Deckbuilding Considerations

We already know Elfhelm can really only work when you give dedicated space in your deck to mounts. Count a few more spaces dedicated to songs and perhaps another two for Burst into song. Here we see the biggest limitation to Elfhelm decks – he requires a LOT of deck space to make him truly thrive. With this being the case, I see him as a great multiplayer hero where you can be the support role. You bring all the mounts and songs and your entire fellowship can benefit. When deciding to bring Elfhelm you will undoubtedly need to answer the question, “Are the mounts going to offer that much of an advantage to justify their use.” Let’s evaluate some thematic options as well as some other popular hero choices to see if Elfhelm can really help them.

Mounts

Rohan has many mounts specific to them. They are all worthy of adding into an Elfhelm deck. Notable cards include:

Snowmane: Give Theoden his steed, boost his willpower, and allow him to get ready for combat. If you use his Tactics version you get an even better combat boost. 

Armored Destrier: Use on Elfhelm himself to boost his defense stat and offer shadow cancellation. Better yet, give it to his buddy Erkenbrand for better stats and advantage.

Firefoot: Could Eomer possibly become a more powerful attacker? Why, yes he can! Because he gets an additional attack if you equip him with Firefoot thanks to Elfhelm.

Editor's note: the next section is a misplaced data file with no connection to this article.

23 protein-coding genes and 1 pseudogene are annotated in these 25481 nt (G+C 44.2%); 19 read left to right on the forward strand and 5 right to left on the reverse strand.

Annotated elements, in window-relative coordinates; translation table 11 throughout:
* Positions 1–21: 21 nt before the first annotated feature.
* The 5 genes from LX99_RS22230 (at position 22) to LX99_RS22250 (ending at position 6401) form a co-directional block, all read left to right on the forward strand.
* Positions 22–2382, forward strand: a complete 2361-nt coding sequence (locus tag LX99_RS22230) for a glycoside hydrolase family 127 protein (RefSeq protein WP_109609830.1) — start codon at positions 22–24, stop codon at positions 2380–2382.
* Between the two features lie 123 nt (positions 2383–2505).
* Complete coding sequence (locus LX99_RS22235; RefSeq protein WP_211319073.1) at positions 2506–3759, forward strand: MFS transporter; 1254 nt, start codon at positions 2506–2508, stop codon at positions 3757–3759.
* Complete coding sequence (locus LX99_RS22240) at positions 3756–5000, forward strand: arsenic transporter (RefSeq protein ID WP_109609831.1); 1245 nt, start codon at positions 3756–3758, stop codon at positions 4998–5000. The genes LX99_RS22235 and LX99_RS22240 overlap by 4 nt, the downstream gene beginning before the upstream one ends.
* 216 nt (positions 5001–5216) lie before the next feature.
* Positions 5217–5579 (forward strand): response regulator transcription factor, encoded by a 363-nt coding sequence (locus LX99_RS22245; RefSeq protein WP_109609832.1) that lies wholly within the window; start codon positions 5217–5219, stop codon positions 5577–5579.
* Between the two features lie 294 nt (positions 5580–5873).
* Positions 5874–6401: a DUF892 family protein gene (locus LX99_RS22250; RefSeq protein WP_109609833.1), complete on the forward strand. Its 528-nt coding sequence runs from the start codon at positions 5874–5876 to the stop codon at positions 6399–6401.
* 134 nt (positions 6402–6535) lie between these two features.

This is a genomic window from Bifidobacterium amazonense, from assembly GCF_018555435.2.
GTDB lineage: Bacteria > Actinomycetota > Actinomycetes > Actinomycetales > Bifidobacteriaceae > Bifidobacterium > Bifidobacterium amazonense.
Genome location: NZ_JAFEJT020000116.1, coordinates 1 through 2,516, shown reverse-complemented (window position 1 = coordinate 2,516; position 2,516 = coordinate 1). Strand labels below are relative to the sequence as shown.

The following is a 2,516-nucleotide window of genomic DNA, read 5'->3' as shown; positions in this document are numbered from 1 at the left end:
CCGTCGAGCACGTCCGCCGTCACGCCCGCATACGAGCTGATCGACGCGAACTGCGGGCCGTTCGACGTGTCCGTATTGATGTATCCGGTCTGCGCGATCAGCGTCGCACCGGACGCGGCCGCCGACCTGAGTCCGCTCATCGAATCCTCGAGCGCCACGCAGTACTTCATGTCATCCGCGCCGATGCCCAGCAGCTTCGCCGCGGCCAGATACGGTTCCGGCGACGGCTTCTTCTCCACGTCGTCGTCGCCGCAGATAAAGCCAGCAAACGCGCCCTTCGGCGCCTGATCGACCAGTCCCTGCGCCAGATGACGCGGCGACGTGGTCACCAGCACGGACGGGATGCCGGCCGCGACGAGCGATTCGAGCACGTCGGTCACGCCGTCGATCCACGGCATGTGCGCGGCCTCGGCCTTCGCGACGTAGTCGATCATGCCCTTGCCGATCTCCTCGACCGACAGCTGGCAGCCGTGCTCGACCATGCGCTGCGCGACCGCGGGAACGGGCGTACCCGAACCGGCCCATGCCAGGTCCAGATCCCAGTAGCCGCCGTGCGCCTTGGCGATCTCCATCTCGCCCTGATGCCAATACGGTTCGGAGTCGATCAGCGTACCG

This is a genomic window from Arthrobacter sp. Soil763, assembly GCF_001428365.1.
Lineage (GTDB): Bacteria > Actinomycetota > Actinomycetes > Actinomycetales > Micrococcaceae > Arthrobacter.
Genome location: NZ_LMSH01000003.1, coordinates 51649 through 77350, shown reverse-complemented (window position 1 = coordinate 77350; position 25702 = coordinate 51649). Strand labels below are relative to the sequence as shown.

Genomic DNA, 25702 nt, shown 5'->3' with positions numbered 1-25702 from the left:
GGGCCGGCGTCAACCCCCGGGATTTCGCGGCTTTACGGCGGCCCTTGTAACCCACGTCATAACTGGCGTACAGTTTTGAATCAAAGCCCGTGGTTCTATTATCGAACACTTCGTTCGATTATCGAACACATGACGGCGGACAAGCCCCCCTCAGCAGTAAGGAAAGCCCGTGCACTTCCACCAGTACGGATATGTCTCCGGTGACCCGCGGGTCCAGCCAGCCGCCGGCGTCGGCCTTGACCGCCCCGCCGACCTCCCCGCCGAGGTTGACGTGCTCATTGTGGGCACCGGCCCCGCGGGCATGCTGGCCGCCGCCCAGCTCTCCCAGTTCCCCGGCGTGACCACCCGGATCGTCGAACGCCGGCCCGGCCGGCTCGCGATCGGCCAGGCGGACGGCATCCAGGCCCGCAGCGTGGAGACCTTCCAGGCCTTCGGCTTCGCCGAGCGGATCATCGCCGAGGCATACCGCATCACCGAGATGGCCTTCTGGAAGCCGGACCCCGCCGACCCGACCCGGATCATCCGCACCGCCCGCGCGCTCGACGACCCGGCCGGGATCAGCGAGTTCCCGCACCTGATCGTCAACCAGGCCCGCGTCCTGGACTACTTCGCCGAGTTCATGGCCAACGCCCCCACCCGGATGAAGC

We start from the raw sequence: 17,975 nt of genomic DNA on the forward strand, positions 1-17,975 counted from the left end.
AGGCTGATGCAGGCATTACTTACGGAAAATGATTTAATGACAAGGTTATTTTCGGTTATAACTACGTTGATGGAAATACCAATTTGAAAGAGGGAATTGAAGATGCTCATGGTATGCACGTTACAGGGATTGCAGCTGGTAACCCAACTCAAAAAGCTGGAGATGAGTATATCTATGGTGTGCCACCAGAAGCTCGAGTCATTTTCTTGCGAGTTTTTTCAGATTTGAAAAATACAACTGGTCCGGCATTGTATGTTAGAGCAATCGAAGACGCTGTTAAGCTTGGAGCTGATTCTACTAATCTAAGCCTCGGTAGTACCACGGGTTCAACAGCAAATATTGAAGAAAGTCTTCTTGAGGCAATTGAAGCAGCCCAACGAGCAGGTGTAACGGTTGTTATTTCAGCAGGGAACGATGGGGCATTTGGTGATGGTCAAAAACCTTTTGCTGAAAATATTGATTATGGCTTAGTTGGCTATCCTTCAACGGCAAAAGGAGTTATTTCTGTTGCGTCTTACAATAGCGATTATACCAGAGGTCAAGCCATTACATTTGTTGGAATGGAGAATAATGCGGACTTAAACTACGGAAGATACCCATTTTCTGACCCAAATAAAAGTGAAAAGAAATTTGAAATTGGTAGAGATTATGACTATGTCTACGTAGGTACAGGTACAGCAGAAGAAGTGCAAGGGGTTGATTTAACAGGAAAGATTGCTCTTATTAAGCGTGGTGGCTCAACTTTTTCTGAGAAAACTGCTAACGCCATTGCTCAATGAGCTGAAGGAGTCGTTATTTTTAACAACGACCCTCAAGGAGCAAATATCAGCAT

Rohan Warhorse: What’s that? Giving Eomer more attack with Firefoot wasn’t enough and you want him to attack twice? Or you want to slap it on Tactics Eowyn for a double 11 attack swing? Rohan Warhorse can make it happen!

Windfola: The queen of questing, Spirit Eowyn, gets an extra willpower for one resource. That allows her to accrue two willpower for one resource and a guarantee she will not be removed from any questing thanks to Windfola’s ability. 

Steed of the Mark: A great option for whoever wins the “I get to use Steward of Gondor” debate. 

Not all of your fellowship will be using Rohan of course. Some of the best non-Rohan and mount synergies include:

Arod: For any tactics hero to boost attack and improve the chances of gaining that extra progress token. 

Armored Destrier: Denny and this steed are good friends. Elfhelm is also in sphere for this card if playing solo. 

Asfaloth: Especially for Spirit Glorfindel.

Hobbit Pony: especially for Spirit Merry with Fast Hitch or Unexpected Courage.

Firefoot: Basically any Tactics hero. But Grimbeorn loves him the most!

Shadowfax: Make Gandalf stronger (when equipped with his ring).

Roheryn and Steed of the North: Aragorn loves his horses as much as any of his other toys. He will be boosted an additional stat (attack) if you use Roheryn on his Leadership or Spirit versions. 

Non-Mounts

Song of Battle/Kings/Travel: Grant additional spheres for heroes for extra stat boosts. 

Burst into Song: Nearly an auto include if you run songs. Use it after defending but before attacking. After all, who doesn’t like singing while they slay? 

Westfold Horse-Breeder: Great mount search and acceleration. 

Charge of the Rohirrim: Even more boosts for heroes with mounts?! What are you waiting for? Ride out and meet them!

Forth, The Three Hunters: This contract *elevates* Eflhelm significantly in solo. I’d argue Three Hunters actually makes Elfhelm not only viable in solo, but close to top tier. You don’t have to worry about putting allies on the board and can focus solely on mounts and songs. No to mention Elfhelm becomes a good dedicated defender with Armored Destrier in a Three Hunter’s build. 

Sword-Thain: You get another hero with boosted stats if you attach a mount.

Quest Specific